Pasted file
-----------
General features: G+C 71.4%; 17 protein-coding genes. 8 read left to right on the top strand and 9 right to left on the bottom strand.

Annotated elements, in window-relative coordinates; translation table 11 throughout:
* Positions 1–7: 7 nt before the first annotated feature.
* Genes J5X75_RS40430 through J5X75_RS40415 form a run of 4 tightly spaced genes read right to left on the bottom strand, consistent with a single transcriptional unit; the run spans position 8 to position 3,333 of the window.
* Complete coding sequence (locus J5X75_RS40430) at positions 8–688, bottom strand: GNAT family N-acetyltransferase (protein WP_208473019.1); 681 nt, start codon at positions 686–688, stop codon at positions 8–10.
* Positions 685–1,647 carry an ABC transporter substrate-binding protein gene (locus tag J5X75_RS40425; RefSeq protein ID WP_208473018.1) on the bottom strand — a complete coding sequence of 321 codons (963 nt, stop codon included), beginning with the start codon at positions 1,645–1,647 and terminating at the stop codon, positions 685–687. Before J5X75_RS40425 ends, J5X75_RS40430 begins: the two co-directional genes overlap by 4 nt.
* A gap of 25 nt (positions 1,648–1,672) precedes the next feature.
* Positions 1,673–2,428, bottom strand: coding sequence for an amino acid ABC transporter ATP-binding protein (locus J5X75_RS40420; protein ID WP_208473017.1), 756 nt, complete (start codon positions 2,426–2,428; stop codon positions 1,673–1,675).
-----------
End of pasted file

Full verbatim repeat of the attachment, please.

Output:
General features: G+C 71.4%; 17 protein-coding genes. 8 read left to right on the top strand and 9 right to left on the bottom strand.

Annotated elements, in window-relative coordinates; translation table 11 throughout:
* Positions 1–7: 7 nt before the first annotated feature.
* Genes J5X75_RS40430 through J5X75_RS40415 form a run of 4 tightly spaced genes read right to left on the bottom strand, consistent with a single transcriptional unit; the run spans position 8 to position 3,333 of the window.
* Complete coding sequence (locus J5X75_RS40430) at positions 8–688, bottom strand: GNAT family N-acetyltransferase (protein WP_208473019.1); 681 nt, start codon at positions 686–688, stop codon at positions 8–10.
* Positions 685–1,647 carry an ABC transporter substrate-binding protein gene (locus tag J5X75_RS40425; RefSeq protein ID WP_208473018.1) on the bottom strand — a complete coding sequence of 321 codons (963 nt, stop codon included), beginning with the start codon at positions 1,645–1,647 and terminating at the stop codon, positions 685–687. Before J5X75_RS40425 ends, J5X75_RS40430 begins: the two co-directional genes overlap by 4 nt.
* A gap of 25 nt (positions 1,648–1,672) precedes the next feature.
* Positions 1,673–2,428, bottom strand: coding sequence for an amino acid ABC transporter ATP-binding protein (locus J5X75_RS40420; protein ID WP_208473017.1), 756 nt, complete (start codon positions 2,426–2,428; stop codon positions 1,673–1,675).